One cannot talk about ‘morality’, I answered to a Master-student yesterday, without supposing the possibility of free action. She is interested in studying dissociation, identity, and moral responsibility, and while we discussed those concepts and their relations, I was led to the articulation of a thought on the difficulty of freedom in modern society which (as it often goes) surprised me although I was the one who put it into words. This phenomenon makes one wonder who is the owner of thoughts. But yesterday we pondered the owner of acts: one cannot suppose the possibility of acting without assuming there to be someone who acts, who can be held responsible, and who thus, somehow, has to be judged to be free to choose an action.
This argumentation would have satisfied Enlightenment philosopher Immanuel Kant: the idea of freedom, he claimed, is enough for a human being to realize his freedom. That is a nice thought, my student and me went on, but what if in fact my freedom is disturbed? I think I am free, but I am the victim of a psychotic illusion, or of blind ambition. What if I am subjected to a temporal dissociative experience, losing my purpose while trying to adapt to the complex interactions and emotions at, say, a party? Or, what if one is influenced unknowingly by some kind of voodoo-practice?
We mused about these different possibilities, and moved on to the question of the difference between traditional and modern societies. The modern person deems himself free in comparison to those unenlightened enough to reckon with the possibility of magic and voodoo, and with the influence in their lives of ancestors and gods. Those people, he thinks, are not free, as they have to visit their spiritual advisors and healers regularly, uncertain whether they are subject to evil inflicted upon them magically, or whether they neglected their duties towards the ancestors. How can freedom, responsibilty, and thus morality, play a significant role in societies where such thought is dominant?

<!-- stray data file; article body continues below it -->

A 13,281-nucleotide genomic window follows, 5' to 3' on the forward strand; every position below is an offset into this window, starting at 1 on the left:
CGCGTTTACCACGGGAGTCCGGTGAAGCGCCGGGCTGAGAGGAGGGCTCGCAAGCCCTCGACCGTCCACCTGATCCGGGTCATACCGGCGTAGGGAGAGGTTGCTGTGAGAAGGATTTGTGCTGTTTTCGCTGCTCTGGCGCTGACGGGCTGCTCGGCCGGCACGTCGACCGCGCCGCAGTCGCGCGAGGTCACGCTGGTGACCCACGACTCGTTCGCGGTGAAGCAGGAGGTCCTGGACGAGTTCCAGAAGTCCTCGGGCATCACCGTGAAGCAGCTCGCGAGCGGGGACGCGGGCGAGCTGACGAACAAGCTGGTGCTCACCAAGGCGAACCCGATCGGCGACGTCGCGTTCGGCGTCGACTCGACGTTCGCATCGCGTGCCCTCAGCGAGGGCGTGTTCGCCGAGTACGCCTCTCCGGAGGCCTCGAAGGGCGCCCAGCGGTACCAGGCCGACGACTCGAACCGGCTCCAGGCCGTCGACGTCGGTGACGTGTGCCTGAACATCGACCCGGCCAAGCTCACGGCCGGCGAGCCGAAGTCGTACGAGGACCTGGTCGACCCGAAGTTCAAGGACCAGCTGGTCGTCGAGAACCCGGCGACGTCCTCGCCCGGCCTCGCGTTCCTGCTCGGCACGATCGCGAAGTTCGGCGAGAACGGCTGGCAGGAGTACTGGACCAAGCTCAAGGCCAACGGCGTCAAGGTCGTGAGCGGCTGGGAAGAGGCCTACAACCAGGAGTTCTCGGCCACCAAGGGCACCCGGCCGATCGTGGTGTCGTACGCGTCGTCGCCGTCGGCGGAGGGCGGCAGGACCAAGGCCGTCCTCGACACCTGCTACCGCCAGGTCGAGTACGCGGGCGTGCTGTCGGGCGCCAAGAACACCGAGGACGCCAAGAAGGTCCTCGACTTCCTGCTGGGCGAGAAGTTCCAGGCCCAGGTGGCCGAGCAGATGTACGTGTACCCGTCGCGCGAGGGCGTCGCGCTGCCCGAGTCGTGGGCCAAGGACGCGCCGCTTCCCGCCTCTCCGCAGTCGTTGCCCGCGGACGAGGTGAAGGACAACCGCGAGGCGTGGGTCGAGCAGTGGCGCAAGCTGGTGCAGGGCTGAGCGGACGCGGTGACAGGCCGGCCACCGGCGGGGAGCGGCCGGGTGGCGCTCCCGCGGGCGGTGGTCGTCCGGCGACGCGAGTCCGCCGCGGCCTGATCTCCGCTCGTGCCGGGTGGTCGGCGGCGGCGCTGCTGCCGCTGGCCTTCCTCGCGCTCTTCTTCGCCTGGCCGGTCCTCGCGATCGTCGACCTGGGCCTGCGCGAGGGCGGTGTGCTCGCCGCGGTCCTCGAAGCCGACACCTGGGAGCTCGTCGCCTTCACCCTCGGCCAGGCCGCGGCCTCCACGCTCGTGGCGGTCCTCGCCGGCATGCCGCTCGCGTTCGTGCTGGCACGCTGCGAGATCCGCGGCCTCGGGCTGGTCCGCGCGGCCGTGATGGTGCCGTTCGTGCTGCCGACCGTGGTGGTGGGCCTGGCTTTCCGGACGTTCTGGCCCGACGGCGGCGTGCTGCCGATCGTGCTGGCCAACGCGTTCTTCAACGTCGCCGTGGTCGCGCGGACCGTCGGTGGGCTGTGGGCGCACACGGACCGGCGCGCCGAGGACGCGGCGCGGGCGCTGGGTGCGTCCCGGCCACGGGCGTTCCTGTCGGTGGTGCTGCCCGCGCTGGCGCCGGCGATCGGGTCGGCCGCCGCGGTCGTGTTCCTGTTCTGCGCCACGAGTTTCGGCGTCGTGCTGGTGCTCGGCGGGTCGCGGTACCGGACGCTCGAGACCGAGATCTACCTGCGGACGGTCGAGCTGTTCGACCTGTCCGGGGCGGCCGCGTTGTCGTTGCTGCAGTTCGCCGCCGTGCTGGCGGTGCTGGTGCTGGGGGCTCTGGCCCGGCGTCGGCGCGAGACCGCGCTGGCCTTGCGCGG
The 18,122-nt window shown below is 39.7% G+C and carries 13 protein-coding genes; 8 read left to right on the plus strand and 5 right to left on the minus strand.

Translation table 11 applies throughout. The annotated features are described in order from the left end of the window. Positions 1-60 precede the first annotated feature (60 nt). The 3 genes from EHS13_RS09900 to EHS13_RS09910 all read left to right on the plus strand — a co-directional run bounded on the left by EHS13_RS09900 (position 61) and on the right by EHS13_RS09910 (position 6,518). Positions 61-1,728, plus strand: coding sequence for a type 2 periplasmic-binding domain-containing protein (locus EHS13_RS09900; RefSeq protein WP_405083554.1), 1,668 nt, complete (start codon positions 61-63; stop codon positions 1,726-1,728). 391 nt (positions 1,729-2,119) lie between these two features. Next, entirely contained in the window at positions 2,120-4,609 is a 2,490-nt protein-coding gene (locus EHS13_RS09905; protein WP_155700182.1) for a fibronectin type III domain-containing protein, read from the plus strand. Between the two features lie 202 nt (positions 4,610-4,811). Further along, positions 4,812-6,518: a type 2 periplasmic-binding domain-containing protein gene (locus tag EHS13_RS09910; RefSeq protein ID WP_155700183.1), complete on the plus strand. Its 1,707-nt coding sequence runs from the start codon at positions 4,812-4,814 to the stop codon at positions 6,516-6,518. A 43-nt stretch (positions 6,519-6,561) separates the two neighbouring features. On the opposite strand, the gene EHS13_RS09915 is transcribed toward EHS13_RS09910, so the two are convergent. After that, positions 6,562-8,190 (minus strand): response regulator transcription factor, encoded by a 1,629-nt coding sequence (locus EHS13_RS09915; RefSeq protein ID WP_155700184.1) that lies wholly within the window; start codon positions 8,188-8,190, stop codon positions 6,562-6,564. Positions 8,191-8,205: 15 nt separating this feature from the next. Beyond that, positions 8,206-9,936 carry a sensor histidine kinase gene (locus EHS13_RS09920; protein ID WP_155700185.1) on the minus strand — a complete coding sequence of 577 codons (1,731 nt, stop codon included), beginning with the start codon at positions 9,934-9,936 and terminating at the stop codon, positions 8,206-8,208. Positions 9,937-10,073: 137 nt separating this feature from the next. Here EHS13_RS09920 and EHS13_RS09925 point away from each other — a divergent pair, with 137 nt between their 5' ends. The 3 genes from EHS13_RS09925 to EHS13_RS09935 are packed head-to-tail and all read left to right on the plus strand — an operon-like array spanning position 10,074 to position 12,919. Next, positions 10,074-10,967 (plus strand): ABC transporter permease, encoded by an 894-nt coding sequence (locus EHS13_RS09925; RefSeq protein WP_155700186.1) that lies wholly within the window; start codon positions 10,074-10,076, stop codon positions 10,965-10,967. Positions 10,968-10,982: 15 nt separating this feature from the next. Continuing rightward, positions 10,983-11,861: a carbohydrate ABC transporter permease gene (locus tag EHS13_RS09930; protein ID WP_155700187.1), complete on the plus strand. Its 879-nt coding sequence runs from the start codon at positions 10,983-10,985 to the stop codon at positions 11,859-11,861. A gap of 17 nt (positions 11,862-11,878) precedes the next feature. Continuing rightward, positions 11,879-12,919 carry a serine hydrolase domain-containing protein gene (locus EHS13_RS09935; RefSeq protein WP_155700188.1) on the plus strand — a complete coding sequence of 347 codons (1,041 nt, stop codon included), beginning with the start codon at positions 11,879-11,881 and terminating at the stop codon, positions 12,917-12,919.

And then I heard myself saying: ‘see it like this: we, moderns, have freed ourselves perhaps from the bonds of traditional society, which thrives on the fears of acting independently and which has stability and conformity as its main goals. But while freeing us from the fears of novelty, we enslaved ourselves to progress.’ Everything we do needs to be ‘rational’, that is, add to progress – to better health, to a better future for my children, to a better relationship with my loved one; to efficiency in my work, to higher quality, to lower cost, to better competiveness… so are we free? Fear of the gods, or of the evil eye, has been replaced by the fear of redundancy – if my acts do not contribute to progress, they are superfluous, and so am I…
When, after that conversation, I went on to ponder how the ideology of constant change and progress (common to communist as well as capitalist thought) makes morality within its parameters very difficult, while it threatens our actual freedom, I remembered Herbert Marcuse, a philosopher from the hippie age who recently gained new interest. Marcuse tried to tackle this problem. The crowbar of his theory lies in the acknowledgment that one cannot be free unless one allows oneself to value the present society against possible alternatives. To do this, one has to presuppose a judgment like: ‘human life is worth living, or rather can be and ought to be made worth living.’ If we dare not critically value society from such a critical viewpoint, we pass our potential for freedom by. And if we do that, I add, the Kantian ‘idea of freedom’ will be void of meaning, and ethical theorizing will have no real subject. Ergo: no thought of moral responsibility, of freedom, makes sense without criticism of society as it is.
Herbert Marcuse lived from 1898-1979. I cited from his One Dimensiononal Man. Studies in the Ideology of advanced industrial society, Routledge Classics, 1991 [original edition 1964].
Immanuel Kant lived from 1724-1804. His foundation of morality in the idea of freedom is to be found in his Grundlegung zur Metaphysik der Sitten (dritter Abschnitt) – published for the first time in 1785 (and has had numerous editions and translations since then).